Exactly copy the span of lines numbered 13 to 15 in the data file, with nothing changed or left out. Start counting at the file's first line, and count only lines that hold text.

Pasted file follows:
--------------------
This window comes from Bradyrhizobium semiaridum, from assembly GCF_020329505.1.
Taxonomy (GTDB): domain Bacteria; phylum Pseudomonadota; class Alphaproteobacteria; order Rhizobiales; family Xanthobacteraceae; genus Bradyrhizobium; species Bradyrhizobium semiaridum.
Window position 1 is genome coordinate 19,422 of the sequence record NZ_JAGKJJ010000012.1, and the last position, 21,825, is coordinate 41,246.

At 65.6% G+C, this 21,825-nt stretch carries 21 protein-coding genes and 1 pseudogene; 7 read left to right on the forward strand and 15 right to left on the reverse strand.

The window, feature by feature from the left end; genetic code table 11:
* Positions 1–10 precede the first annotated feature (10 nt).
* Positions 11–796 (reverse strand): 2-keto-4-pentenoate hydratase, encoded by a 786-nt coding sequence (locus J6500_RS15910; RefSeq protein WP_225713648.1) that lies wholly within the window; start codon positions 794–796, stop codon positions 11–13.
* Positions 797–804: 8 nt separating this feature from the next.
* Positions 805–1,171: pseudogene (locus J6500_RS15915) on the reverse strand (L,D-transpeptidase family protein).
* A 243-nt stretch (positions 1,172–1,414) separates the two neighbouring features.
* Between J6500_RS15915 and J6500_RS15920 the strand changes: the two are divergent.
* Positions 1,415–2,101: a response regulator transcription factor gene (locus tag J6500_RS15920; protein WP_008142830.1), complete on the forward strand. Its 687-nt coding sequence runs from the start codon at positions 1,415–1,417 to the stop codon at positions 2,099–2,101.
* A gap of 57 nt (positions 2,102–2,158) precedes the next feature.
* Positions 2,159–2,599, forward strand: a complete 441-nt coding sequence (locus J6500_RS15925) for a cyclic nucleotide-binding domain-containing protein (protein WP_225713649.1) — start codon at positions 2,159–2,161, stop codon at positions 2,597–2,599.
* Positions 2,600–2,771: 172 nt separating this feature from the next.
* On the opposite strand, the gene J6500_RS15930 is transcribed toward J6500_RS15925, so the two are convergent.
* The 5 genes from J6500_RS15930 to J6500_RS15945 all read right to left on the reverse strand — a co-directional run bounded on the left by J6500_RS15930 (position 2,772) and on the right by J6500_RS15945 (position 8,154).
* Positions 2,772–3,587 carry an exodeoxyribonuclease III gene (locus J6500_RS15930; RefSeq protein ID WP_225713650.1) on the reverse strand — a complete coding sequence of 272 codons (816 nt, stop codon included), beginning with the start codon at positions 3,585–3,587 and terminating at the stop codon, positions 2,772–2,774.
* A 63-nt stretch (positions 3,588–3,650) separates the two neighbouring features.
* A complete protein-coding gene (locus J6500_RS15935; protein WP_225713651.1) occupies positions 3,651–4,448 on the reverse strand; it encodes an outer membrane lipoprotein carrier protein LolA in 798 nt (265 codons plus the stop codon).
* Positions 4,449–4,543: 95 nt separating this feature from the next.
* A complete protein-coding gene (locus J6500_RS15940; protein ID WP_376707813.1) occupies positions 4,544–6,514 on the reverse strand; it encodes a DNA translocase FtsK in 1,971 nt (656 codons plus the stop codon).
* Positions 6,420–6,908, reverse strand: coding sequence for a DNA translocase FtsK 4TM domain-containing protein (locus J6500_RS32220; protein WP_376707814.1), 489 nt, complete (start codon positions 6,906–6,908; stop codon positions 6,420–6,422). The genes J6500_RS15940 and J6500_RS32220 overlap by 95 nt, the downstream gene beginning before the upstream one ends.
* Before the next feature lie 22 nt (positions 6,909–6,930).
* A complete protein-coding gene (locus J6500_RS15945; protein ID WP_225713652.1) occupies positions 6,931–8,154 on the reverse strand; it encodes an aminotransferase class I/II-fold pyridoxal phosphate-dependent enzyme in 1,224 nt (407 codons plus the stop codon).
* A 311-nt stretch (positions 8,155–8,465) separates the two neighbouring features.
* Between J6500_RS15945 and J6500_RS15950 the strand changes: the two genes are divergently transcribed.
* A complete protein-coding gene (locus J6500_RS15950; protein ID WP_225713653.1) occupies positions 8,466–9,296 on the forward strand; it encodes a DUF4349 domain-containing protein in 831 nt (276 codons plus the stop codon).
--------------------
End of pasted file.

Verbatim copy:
* A gap of 57 nt (positions 2,102–2,158) precedes the next feature.
* Positions 2,159–2,599, forward strand: a complete 441-nt coding sequence (locus J6500_RS15925) for a cyclic nucleotide-binding domain-containing protein (protein WP_225713649.1) — start codon at positions 2,159–2,161, stop codon at positions 2,597–2,599.
* Positions 2,600–2,771: 172 nt separating this feature from the next.